A new generation of the HTL process can convert all kinds of biomasses to crude bio-oil, which is sufficiently similar to fossil crude oil that a simple thermal upgrade and existing refinery technology can be employed to subsequently obtain all the liquid fuels we know today. What is more, the HTL process only consumes approximately 10-15 percent of the energy in the feedstock biomass, yielding an energy efficiency of 85-90 percent.
To emphasize, the HTL process accepts all biomasses from modern society sewage sludge, manure, wood, compost and plant material along with waste from households, meat factories, dairy production and similar industries.
It is by far the most feedstock flexible of any liquid fuel producing process, including pyrolysis, bio-ethanol, gasification with Fischer-Tropsch or catalytic upgrading of different vegetable or agro-industrial residual oils, and does not carry higher costs than these.
Hydrothermal liquefaction is basically pressure cooking, but instead of cooking the biomass in batches, one pot-full at a time, this new generation of HTL is based on flow production, where the biomass is injected into a 400 C pre-heated reactor, "cooked" under high pressure for ~15 minutes and then quickly cooled down to 70C.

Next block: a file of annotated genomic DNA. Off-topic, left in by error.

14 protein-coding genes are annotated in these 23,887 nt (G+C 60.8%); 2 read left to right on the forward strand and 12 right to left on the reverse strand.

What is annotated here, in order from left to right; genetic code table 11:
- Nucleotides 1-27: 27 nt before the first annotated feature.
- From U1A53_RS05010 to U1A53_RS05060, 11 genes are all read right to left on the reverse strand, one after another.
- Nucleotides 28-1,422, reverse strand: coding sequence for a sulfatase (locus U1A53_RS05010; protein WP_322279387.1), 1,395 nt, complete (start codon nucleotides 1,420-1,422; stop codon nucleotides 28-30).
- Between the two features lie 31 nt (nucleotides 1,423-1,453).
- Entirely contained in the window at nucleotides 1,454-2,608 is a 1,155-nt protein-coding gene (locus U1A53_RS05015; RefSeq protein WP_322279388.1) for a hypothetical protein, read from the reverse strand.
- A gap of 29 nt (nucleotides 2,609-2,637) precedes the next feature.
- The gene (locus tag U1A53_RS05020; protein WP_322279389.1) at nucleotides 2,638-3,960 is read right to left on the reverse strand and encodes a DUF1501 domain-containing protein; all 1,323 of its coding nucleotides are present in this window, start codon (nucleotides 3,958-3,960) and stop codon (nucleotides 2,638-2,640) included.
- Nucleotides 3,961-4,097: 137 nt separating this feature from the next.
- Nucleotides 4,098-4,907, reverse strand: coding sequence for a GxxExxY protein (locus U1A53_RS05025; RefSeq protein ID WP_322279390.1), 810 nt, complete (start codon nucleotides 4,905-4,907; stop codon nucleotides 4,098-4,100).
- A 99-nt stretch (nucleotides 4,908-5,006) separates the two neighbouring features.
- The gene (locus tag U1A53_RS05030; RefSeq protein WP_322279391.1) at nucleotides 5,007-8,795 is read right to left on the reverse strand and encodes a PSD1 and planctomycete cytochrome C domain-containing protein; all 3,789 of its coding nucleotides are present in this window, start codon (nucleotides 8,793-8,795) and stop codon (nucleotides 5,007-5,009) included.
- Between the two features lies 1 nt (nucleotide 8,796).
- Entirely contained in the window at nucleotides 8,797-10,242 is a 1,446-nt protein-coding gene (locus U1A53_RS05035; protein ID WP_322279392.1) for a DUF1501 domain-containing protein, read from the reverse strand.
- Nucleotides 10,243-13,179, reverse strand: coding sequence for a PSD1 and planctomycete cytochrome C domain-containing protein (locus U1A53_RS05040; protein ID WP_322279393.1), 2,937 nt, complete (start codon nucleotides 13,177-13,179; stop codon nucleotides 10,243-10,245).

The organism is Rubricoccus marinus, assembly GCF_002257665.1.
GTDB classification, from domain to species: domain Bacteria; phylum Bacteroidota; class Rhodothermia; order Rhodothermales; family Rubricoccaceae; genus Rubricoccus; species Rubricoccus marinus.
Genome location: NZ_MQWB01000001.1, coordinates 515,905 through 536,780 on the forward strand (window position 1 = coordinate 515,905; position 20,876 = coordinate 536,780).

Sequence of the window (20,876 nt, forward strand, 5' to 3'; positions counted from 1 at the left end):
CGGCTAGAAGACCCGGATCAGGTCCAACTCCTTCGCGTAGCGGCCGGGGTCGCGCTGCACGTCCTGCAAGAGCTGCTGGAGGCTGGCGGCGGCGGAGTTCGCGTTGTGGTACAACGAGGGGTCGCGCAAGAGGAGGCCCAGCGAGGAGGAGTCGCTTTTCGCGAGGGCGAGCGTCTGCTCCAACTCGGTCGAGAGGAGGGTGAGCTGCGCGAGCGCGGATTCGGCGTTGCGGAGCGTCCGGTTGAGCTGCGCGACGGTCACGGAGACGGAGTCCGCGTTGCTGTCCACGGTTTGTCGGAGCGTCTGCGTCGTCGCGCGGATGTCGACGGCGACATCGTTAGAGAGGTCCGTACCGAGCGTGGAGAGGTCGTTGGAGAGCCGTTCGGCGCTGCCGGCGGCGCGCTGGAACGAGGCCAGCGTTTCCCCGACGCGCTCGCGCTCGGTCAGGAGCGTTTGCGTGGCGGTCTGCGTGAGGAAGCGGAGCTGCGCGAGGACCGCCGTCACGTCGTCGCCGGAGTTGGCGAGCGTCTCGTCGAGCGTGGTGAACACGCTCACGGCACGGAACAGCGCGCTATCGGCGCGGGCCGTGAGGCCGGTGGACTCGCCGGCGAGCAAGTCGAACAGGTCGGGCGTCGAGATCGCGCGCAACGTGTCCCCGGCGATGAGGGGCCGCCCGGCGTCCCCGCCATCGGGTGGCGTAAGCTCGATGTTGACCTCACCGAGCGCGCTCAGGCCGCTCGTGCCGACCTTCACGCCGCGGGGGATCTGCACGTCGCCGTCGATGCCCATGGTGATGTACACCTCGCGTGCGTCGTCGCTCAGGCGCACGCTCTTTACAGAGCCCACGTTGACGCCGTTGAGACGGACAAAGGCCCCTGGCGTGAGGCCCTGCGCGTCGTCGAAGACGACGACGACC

At 400C and high pressure the water is in a supercritical state, neither liquid nor gas, at which it easily decomposes the biomass. The process is environmentally friendly, since no harmful solvents are involved, and the energy efficiency is very high: The HTL process only consumes approximately 10-15% of the energy in the feedstock biomass, because the heat energy is recycled between the heating and cooling of the process medium.
The wet medium means that HTL readily accepts moist or wet biomasses, such as those mentioned above. Wet biomasses are in vast majority on Earth. All other known processes for liquid bio-fuel production either require expensive drying or only make use of a limited proport
|Contact: Jacob Becker, Ph.D.|